TPWD says whooping cranes are on the move

FILE - In this Dec. 17, 2011 file photo, a pair of whooping cranes walk through shallow marsh water looking for food near the Aransas Wildlife Refuge in Fulton, Texas. The coronavirus pandemic has canceled 2021’s flights to count only natural flock of whooping cranes — the first time in 71 years that crews in Texas couldn't make an aerial survey of the world’s rarest cranes. (AP Photo/Pat Sullivan)

Texas wildlife officials have issued an alert that whooping cranes, one of the largest and rarest birds in North America, are beginning their winter migration to coastal marshes in the state.

Biologists caution hunters to make sure they differentiate the whooping cranes from sandhill cranes, which are a game bird whose season is now open in North Texas and will open in the rest of the state over the next six weeks.

Whooping cranes make a 2,500-mile annual trek from their breeding grounds in northern Alberta, Canada, to the Texas gulf coast to winter in the marshes. Their fall migration may take as long as 50 days.

“ During their migration, whooping cranes seek out wetlands and agricultural fields where they can roost and feed,” Texas Parks and Wildlife Department officials said in a statement. “The birds often pass large urban centers like Dallas-Fort Worth, Waco and Austin.”

“ Though whooping cranes rarely stay in one place for more than a day during migration, it is important that they not be disturbed or harassed at these stopovers,” TPWD added. “As a federally protected species, it is illegal to disturb or harass these birds.”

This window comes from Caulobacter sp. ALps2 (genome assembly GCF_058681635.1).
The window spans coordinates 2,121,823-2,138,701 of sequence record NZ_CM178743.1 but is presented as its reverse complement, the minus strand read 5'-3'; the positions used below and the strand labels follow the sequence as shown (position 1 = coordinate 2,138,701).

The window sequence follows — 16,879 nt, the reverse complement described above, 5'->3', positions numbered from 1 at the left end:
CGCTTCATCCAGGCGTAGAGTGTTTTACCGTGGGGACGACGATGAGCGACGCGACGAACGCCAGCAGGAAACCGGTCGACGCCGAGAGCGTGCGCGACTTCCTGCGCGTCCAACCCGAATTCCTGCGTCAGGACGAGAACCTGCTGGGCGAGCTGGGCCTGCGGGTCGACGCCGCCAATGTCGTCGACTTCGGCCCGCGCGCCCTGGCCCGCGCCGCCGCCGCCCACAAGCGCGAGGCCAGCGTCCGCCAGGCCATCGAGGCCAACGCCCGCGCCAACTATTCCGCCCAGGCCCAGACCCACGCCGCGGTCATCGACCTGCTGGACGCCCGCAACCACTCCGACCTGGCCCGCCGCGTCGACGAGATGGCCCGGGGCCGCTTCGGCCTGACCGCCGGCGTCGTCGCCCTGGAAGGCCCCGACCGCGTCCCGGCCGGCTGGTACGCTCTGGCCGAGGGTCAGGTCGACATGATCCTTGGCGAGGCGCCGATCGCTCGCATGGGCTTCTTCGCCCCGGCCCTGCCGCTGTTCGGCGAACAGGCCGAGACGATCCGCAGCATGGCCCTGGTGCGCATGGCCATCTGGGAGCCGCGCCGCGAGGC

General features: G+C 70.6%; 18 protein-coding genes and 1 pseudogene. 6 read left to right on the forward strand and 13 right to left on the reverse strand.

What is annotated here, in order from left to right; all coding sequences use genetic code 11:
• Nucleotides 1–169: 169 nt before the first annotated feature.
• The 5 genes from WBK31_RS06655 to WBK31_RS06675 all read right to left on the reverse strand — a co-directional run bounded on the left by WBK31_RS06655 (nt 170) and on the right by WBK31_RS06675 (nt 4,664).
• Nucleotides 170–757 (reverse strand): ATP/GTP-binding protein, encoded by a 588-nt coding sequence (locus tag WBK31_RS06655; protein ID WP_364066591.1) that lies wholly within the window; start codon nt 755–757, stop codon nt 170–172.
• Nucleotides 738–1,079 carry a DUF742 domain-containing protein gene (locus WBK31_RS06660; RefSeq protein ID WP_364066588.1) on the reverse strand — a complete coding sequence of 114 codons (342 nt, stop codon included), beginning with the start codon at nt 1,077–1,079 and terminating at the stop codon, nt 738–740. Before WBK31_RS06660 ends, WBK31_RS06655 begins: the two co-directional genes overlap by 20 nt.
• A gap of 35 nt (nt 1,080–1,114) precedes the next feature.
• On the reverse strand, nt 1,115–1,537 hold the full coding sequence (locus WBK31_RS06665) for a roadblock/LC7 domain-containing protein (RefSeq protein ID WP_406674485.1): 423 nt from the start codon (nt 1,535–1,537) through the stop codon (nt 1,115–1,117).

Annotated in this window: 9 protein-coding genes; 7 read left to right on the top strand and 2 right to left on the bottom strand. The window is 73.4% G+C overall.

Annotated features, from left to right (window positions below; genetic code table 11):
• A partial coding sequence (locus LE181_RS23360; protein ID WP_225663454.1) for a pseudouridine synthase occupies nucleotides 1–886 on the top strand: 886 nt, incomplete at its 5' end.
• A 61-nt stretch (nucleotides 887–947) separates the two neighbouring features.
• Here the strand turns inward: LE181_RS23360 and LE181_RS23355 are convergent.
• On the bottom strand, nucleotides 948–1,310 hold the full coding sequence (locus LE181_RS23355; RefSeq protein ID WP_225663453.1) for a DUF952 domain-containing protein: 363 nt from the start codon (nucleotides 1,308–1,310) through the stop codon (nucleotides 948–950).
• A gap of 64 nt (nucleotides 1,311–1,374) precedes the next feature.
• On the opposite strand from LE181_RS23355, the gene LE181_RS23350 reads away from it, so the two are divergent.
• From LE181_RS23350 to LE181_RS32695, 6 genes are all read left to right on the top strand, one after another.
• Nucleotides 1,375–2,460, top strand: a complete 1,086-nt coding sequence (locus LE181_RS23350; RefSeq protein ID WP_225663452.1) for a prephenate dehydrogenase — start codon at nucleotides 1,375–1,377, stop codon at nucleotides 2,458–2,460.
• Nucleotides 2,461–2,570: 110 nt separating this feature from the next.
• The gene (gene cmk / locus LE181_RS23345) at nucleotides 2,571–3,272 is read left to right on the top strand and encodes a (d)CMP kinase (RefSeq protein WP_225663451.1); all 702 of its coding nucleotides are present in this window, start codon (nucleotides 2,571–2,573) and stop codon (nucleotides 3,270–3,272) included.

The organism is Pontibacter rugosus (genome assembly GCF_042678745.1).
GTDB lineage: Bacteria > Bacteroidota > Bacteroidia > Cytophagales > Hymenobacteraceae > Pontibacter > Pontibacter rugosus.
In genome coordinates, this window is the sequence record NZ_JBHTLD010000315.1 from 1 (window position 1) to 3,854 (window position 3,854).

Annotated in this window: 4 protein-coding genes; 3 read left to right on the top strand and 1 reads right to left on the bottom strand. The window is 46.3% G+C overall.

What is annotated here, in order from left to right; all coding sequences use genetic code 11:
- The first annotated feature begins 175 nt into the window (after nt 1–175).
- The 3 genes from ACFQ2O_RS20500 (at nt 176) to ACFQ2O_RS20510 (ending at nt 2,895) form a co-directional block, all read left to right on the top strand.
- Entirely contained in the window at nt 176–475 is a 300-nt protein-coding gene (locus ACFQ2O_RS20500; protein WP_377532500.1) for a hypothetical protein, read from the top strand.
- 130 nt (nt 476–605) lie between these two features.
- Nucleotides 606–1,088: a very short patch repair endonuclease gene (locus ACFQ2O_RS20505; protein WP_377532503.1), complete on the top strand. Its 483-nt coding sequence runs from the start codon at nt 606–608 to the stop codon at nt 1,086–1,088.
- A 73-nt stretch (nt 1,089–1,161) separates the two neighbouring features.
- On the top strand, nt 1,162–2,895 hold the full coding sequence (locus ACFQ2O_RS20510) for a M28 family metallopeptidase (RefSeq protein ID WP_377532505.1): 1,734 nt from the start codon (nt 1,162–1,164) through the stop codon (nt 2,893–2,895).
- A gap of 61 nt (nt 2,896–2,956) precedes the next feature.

The problem, TPWD says, is that whooping cranes often travel in mixed flocks with sandhill cranes, which are just slightly smaller.

The main way to differentiate the two species is whooping cranes have an all-white body with black wingtips, while sandhill cranes have a gray body.

Other potential mimics of whooping cranes are snow geese, which are much smaller, as well as non-game species such as wood storks, American white pelicans and species of white egrets.

TPWD officials say the public can help play a role in monitoring the whooping cranes, which now number just over 500 birds, by reporting sightings to Texas Whooper Watch, a citizen-based science reporting program designed to crowdsource whooping crane migration and wintering locations in Texas.

The program can be accessed by going online to the TPWD website and searching for Whooper Watch.

rkelley@valleystar.com